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Bush Expected to Nominate Attorney General Next Week

Theodore B. Olson is regarded as highly partisan by some Democrats on the Hill, but is widely respected on both sides for his legal acumen.
Theodore B. Olson is regarded as highly partisan by some Democrats on the Hill, but is widely respected on both sides for his legal acumen. (By Ray Lustig -- The Washington Post)

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By Dan Eggen
Washington Post Staff Writer
Saturday, September 8, 2007

President Bush is expected to choose a replacement for Attorney General Alberto R. Gonzales by the middle of next week, and former solicitor general Theodore B. Olson has emerged as one of the leading contenders for the job, according to sources inside and outside the government who are familiar with White House deliberations.

Other candidates still in the running include former deputy attorney general George J. Terwilliger III and D.C. Circuit Court of Appeals Judge Laurence H. Silberman, according to the sources, who declined to be identified because of the sensitivity of the discussions.

Others whose names continue to be mentioned in congressional and political circles include Pepsico general counsel Larry D. Thompson, a former deputy attorney general; Solicitor General Paul D. Clement; and Verizon general counsel William P. Barr, who served as attorney general for Bush's father. A person close to Barr said yesterday, however, that he does not appear to be on the short list of candidates now being considered.

Administration officials emphasized that no decision has been made, in part because Bush has been traveling abroad for the past week and is not scheduled to return to the White House from Australia until tomorrow. A final choice is not expected until at least several days after that, and the nominee could be someone whose name has not surfaced publicly, the officials said.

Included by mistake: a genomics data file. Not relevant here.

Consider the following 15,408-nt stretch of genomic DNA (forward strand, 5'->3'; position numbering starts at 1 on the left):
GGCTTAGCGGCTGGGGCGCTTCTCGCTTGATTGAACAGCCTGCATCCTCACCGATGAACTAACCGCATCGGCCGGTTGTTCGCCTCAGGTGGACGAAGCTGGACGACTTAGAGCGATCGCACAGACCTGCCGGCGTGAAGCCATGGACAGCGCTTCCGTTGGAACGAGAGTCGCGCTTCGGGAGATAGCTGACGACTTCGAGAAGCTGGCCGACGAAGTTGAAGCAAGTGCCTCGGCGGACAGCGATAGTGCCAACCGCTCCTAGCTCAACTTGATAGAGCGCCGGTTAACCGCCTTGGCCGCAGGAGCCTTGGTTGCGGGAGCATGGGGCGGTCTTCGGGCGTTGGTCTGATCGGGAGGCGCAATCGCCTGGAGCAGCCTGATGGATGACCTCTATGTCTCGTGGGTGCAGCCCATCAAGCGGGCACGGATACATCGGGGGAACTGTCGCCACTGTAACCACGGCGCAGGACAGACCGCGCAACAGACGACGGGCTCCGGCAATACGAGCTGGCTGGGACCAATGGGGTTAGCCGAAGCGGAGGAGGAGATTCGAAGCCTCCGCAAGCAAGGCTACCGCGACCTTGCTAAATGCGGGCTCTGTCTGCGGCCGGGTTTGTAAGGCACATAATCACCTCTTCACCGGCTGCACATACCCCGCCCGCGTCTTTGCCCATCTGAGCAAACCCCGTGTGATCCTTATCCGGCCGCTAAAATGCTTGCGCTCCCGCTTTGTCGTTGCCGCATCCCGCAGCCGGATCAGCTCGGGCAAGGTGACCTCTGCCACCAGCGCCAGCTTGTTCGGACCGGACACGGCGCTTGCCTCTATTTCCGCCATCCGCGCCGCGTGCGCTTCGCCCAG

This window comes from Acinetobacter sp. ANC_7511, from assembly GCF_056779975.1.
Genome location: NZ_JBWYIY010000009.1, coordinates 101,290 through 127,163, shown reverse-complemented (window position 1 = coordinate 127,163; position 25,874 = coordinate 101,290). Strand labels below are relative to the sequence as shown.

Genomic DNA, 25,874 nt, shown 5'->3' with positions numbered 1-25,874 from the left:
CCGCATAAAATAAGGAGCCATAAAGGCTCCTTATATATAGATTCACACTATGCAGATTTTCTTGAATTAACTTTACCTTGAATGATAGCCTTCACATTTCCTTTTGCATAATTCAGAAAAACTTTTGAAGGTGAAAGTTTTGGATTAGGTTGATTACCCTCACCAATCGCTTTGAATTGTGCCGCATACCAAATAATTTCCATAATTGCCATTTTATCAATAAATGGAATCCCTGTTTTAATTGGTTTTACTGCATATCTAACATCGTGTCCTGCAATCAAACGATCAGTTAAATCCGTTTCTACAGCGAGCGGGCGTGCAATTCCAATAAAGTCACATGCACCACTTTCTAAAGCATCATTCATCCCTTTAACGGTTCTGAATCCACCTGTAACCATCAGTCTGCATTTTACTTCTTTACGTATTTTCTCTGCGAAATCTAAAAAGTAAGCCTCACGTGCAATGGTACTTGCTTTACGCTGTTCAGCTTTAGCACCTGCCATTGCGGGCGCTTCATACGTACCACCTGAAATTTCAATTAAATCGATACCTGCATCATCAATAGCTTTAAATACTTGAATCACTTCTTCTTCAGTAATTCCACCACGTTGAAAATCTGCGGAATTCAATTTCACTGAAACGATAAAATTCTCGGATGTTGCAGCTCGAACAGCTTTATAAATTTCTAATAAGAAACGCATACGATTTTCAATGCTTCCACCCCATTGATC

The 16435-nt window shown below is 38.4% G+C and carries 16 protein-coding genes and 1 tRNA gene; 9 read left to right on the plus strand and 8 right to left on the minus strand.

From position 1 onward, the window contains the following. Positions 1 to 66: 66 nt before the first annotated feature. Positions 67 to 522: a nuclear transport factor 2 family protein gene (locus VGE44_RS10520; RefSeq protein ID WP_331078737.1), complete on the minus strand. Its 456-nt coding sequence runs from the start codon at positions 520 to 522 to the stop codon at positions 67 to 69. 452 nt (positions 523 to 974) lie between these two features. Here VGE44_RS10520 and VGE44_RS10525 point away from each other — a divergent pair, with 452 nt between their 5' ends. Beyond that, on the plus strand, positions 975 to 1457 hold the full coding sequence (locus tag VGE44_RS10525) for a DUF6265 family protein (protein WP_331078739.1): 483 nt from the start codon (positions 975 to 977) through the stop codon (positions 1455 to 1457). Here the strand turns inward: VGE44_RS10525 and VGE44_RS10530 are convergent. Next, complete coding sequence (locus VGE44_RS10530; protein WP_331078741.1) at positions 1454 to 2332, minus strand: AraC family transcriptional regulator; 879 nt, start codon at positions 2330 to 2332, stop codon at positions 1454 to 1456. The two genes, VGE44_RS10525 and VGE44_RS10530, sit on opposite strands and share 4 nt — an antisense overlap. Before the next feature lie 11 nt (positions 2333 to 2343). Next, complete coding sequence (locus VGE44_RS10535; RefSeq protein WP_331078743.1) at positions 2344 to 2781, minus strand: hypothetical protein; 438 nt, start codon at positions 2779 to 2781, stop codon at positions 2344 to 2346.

The search for a new attorney general follows Gonzales's announcement last month that he would resign effective Sept. 17 after seven months of conflict with Congress, primarily over his handling of the firings of nine U.S. attorneys in 2006.

Leading Democrats have urged Bush to choose a nominee who is not unduly partisan or divisive, but White House officials have said they are willing to fight for the right candidate. Whoever takes the short-term post will face a strained relationship with Congress and ongoing internal investigations by the department's inspector general and the Office of Professional Responsibility into the prosecutor firings and related issues.

Sen. Patrick J. Leahy (D-Vt.), chairman of the Senate Judiciary Committee, met with White House counsel Fred F. Fielding this week to discuss the search and to repeat Democratic requests for access to documents and witnesses related to the prosecutor firings, according to sources familiar with the meeting.

The persistent mention of Olson as a possible candidate has surprised and upset some Democrats, who view the well-known GOP attorney as a sharp-edged partisan who they contend would not be the best choice for a Justice Department accused of becoming overly politicized. Leahy voted against Olson's appointment as solicitor general in 2001, citing his "non-responsiveness" to questions about alleged ties to a conservative magazine's investigation of Bill and Hillary Clinton.

"A lot of Democrats up here would view that as a shocking and unwise choice," one Senate aide said.

But Olson, who represented Bush in the legal battle over the 2000 presidential election, also is widely admired by members of both parties for his legal skills and sharp intellect. Lanny Davis, former special counsel to President Clinton, endorsed Olson for the attorney general's job in a recent opinion article, calling him "a principled and independent thinker who will focus on the word 'Justice' in the Department's name."

Olson's then-wife, Barbara K. Olson, was killed on Sept. 11, 2001, on American Airlines Flight 77 when hijackers crashed it into the Pentagon. Theodore Olson has since remarried.

Olson and other potential candidates have repeatedly declined to comment on the White House search.

Gonzales has kept a low profile since announcing his resignation on Aug. 27. His only public appearance in the past week was a speech Thursday at the Coast Guard Academy in New London, Conn.

Clement will serve as acting attorney general until a new leader is confirmed by the Senate.

Staff writers Michael Abramowitz and John Solomon contributed to this report.


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